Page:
Abgar V the Black or Abgarus V of Edessa was a historical Syriac ruler of the kingdom of Osroene, holding his capital at Edessa. He ruled in from 4 BC to 7 AD and from 13 AD to 50 AD. During the reign of Abgar IX (the 2nd or 3rd century AD), the first Christian ruler of Edessa, a legend was coined of correspondence exchanged between Abgar V and Jesus Christ. In his Historia Ecclesiastica Eusebius, Bishop of Caesarea, mentions that in little known archives of Edessa he read the letter of Abgar V written to Jesus Christ (Historia Ecclesiastica I, xiii). According to St. Eusebius, one of the 72 post-Apostle disciples, called Thaddeus of Edessa (there really was the first apostle from Syria whose name was Addai), was sent by Thomas the Apostle to Edessa. Thaddeus was to heal Abgar V and convert the Assyrians.

A Syriac document, entitled Doctrine of Addai, from the turn of the 4th and 5th centuries AD is connected with the history of correspondence exchanged between Abgar V and Jesus Christ. In this document you may read that Ananias, the emissary of Abgar sent to Jesus, returned to Osroene with the image of Christ. Since the 6th century, the mention of the Saviour's image was commonly present in the legend of correspondence exchanged between Abgar and Christ. Subsequent versions of the legend claimed that the image was a piece of cloth (or wiper) on which Jesus's face was miraculously imprinted. The image created in such a way was called "the icon of icons" or the image of the Saviour not made by hand or acheiropoietos or Mandylion. This holy object has been testified to be present in Edessa since 6th century AD.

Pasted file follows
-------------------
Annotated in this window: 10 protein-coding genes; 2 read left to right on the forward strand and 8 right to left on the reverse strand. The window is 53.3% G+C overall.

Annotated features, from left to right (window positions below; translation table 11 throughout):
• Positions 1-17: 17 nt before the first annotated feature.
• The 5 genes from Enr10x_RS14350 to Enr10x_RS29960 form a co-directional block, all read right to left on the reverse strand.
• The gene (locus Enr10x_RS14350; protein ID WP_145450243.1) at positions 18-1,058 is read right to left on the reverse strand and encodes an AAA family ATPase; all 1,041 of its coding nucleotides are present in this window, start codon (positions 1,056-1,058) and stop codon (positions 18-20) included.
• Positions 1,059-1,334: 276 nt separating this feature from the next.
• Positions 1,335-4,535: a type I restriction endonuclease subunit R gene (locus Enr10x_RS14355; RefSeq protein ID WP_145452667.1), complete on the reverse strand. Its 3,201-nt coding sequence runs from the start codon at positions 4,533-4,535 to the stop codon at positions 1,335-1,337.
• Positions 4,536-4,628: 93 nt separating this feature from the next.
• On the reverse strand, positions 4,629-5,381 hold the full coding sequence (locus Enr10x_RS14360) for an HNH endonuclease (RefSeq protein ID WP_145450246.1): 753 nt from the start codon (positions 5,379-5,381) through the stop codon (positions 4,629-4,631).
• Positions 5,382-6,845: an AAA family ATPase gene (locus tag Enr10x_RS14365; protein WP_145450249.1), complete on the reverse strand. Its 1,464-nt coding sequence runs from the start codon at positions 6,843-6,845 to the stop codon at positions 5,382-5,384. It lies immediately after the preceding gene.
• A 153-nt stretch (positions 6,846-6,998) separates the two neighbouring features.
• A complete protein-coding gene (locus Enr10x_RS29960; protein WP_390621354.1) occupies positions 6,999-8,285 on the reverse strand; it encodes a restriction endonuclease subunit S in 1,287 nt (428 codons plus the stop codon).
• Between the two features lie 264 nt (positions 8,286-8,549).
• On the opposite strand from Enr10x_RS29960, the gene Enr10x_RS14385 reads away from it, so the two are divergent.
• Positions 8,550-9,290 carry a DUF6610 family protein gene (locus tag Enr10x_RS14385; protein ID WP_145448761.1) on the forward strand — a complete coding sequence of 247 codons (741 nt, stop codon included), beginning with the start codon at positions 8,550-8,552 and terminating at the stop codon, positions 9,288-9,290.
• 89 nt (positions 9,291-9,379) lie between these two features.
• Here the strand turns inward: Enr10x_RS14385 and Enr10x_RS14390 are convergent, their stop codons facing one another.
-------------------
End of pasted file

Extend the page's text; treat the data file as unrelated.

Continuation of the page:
In the Middle Ages the story of contacts between Abgar and Christ became famous thanks to a 10th-century text written by the emperor Constantine VII Porphyrogenitus entitled Story of the image of Edessa. The text was written on the occasion of translation (or transfer) of Mandylion of Edessa to Constantinople in August 944 AD. Thanks to including the "Story..." in the collection of texts read during the Orthodox liturgy (the so-called synaxarion of Constantinople), the text became propagated everywhere where such liturgy was held, which was mainly the Byzantium and the areas occupied by eastern and southern Slavs. Apart from the "Story...", the story of Abgar was re-told or altered in numerous written sources, such as Golden Legend by Jacobus de Voragine.

The authenticity of correspondence exchange between Abgar V and Christ was questioned by St. Jerome (Commentaries in Ezechiel ad 44, 29–30) and St. Augustine (Reply to Faustus the Manichaean 28,4; On the Harmony of the Evangelists 1, 7, 11). Under their influence, the text was rejected as apocryphal by Pope Gelasius I's decree in the 6th century.

Emperor Romanos I Lekapenos accepts the Mandylion in Constantinople.
A miniature from the socalled Madrid manuscript of "Synopsis of Histories" by Skylitzes

The Story of the image of Edessa is a Greek text describing how the mandylion was created and transferred from Edessa to Constantinople in 944. The full title could be translated as "The story of the image of Edessa by Constantine Porphyrogenitus, a Christ-given Roman emperor. A narrative based on various historical accounts about the holy image of Christ, our Saviour, not made by hand and sent to Abgar; and how it was moved from Edessa to Constantinople, the queen among cities, enjoying special prosperity".

The relic's transfer took place on 15 August 944 AD, but the holiday falls on 16 August and has been celebrated up to this day in the Orthodox Church.

King Abgar from St. Catherine Monastery on Mount Sinai, 10th century (on the left);
a contemporary version by Alain Dufourcq (on the right)

Armenian king Abgar from Edessa holding the mandylion,
a 17th-century fresco from Varaga St. Gevorg Chapel

The Face by Paul Badde